HALIFAX COUNTY, N.C. — Amid first day of school jitters, Principal Lykisa Coby has a lot on her plate.

What You Need To Know

  • Halifax is one of the five counties that originally sued the state over public education funding in the Leandro case in 1994

  • Southeast Collegiate Prep Academy Principal Lykisa Coby says the Leandro case continues to make headlines and draw interest

  • Coby says that because of the case, her district and many others still have a chance to get the resources they desperately need

She and others in Halifax County have spent months preparing for Wednesday’s Leandro hearing, a decades-long education funding case that would give her low-wealth district millions of dollars.

The state Supreme Court heard oral arguments Wednesday in the case but didn't immediately rule. The court has ruled twice now that lawmakers need to fully fund a court-ordered plan for public education, but that hasn't happened.

“We don’t want to just represent Halifax. We want to represent everyone who has that shortage and needs the extra resources for the students to be successful," Coby said.

Coby says the Leandro case is precisely why she commutes two hours to work at Southeast Collegiate Prep Academy every day and why she decided to become a principal in the first place.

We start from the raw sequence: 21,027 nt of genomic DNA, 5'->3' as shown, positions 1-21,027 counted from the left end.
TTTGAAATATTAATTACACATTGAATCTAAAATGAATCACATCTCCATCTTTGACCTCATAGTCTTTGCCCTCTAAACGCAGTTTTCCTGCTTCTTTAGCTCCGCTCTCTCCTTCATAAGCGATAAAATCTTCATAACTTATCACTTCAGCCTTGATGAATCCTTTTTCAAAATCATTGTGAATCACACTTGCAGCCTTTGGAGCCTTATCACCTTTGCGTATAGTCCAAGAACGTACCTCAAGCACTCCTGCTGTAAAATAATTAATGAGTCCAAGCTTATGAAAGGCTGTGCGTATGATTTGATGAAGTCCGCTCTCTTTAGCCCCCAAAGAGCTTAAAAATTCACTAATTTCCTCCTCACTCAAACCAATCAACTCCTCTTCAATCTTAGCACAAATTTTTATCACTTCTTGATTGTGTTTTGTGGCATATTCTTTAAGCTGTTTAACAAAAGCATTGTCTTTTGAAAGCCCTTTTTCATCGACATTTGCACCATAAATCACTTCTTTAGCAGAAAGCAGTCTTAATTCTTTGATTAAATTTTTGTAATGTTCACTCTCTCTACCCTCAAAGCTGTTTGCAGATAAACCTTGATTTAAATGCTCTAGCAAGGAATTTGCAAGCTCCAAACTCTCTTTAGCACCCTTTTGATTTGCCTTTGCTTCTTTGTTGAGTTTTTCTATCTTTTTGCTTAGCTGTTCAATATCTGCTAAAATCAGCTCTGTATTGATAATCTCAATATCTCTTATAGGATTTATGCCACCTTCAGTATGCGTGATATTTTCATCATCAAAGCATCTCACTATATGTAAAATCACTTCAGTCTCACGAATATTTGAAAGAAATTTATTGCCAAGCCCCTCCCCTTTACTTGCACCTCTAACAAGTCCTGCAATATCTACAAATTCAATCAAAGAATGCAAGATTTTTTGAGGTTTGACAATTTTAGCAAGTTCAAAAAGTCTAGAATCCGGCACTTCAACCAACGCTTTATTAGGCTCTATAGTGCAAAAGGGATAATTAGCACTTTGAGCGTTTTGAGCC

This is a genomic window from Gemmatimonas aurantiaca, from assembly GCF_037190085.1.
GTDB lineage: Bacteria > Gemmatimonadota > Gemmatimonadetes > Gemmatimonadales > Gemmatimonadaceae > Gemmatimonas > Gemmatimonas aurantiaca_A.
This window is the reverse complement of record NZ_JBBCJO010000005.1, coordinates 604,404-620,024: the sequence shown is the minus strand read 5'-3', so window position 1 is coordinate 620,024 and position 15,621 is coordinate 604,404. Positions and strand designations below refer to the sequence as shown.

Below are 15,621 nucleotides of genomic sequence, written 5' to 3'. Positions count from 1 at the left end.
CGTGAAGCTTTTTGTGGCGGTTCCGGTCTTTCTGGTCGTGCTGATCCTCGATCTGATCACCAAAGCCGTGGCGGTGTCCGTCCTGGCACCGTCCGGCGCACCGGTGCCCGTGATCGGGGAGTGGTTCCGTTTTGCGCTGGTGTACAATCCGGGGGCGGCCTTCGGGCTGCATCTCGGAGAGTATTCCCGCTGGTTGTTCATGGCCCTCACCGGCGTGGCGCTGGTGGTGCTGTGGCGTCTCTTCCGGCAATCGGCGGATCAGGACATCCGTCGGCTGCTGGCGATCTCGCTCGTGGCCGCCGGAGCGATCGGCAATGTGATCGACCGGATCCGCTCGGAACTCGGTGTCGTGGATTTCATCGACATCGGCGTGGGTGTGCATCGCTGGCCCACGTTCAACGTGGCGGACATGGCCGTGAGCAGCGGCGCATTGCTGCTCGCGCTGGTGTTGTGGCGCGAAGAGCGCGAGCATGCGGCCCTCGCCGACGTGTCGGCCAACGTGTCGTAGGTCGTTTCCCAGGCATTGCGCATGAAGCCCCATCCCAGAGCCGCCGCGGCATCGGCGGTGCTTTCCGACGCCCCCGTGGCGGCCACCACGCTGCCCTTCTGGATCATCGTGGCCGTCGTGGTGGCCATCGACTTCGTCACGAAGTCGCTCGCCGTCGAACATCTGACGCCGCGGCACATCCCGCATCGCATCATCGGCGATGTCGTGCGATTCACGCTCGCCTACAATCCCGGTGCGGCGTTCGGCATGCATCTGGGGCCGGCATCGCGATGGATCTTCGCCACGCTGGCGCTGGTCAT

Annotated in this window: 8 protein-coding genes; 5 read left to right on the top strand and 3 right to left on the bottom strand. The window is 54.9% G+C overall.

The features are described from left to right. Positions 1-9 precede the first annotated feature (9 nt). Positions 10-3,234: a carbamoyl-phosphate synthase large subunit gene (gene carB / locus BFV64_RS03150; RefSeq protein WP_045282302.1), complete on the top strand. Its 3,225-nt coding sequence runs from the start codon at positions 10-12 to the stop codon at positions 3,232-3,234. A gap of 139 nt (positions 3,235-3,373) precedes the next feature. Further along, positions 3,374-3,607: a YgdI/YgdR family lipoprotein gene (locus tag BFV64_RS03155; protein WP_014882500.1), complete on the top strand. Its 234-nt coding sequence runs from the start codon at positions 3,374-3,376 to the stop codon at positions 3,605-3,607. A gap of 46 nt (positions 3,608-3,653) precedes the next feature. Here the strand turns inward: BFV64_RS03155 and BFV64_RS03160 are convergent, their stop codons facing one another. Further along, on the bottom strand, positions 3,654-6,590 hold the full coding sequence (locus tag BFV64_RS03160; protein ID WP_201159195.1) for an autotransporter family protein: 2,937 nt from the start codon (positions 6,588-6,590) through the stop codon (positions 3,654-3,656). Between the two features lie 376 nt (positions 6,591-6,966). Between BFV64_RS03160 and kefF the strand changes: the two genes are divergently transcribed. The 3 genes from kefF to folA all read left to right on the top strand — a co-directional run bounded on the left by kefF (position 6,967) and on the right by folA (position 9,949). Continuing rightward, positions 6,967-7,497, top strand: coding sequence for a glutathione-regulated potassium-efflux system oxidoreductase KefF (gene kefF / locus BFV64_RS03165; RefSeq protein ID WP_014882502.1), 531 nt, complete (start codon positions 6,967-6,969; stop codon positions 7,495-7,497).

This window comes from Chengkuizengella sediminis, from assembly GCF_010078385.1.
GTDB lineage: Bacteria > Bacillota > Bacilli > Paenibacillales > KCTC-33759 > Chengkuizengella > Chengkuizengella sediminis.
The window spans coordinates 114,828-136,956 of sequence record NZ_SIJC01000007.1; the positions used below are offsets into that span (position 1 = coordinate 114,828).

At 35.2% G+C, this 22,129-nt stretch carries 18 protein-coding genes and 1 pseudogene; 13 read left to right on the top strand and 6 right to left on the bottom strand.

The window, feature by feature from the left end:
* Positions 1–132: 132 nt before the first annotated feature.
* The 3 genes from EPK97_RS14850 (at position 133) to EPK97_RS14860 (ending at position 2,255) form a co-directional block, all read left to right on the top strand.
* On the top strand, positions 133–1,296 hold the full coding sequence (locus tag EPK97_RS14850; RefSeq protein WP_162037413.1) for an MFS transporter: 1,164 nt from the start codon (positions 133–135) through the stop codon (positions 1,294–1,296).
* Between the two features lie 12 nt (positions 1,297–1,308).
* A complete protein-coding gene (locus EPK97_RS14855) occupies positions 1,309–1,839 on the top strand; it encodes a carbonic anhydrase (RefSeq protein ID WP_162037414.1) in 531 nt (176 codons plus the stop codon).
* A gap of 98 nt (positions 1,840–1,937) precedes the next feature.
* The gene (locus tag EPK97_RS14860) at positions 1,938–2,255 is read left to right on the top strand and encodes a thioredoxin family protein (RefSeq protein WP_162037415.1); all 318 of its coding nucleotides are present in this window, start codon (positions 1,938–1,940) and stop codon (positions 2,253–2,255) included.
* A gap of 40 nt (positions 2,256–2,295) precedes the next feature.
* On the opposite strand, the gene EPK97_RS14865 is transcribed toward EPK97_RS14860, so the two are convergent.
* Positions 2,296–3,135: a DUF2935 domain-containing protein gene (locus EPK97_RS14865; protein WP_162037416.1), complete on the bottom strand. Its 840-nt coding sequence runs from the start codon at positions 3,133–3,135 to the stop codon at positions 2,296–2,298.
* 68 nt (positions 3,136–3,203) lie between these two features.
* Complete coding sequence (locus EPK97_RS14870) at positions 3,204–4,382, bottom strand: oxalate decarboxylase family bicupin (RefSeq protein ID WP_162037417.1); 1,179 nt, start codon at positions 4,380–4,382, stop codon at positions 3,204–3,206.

“I felt like coming here, in an area where the need is so high, that I could make a difference," she said.

Coby believes funding is the key to providing opportunities. 

Like other school districts with staffing shortages, Coby says many core subjects at the school have a substitute instead of a full-time teacher. And recruitment is all the more challenging in her district because they don’t have the money to offer bonuses and other incentives.

Additionally, Coby says that because they are in a rural area, the Wi-Fi is limited, which creates problems when textbooks are 10 to 15 years old and the only way students can access relevant materials is online.

“Chromebook is no good when you don’t have internet access," she said. "It then puts them in the frame of mind that what they’re learning is not important because they don’t have the updated materials to assist them.”

Coby says science labs at the school have outdated equipment and no running water or gas for experiments. She calls the labs a safety hazard. Electives like art, theater and band are nonexistent.

“It makes me feel sad because Southeast is known for their marching band, for the Mighty Marching Trojans. Back in the days they were something to be reckoned with," she said.

The school’s motto is "Changing the narrative," which is something Coby has aspired to do in her time at the high school — to create a legacy students can be proud of.

But what it all goes back to, she says, is providing students a sound, basic education. It's something that shouldn’t be up for debate but guaranteed, she says.

“Every student has the right to have that in their school, no matter where they’re from, no matter what they look like," she said.

After Wednesday's hearing, the state Supreme Court can make a ruling at any time, but it typically takes a few weeks to a few months.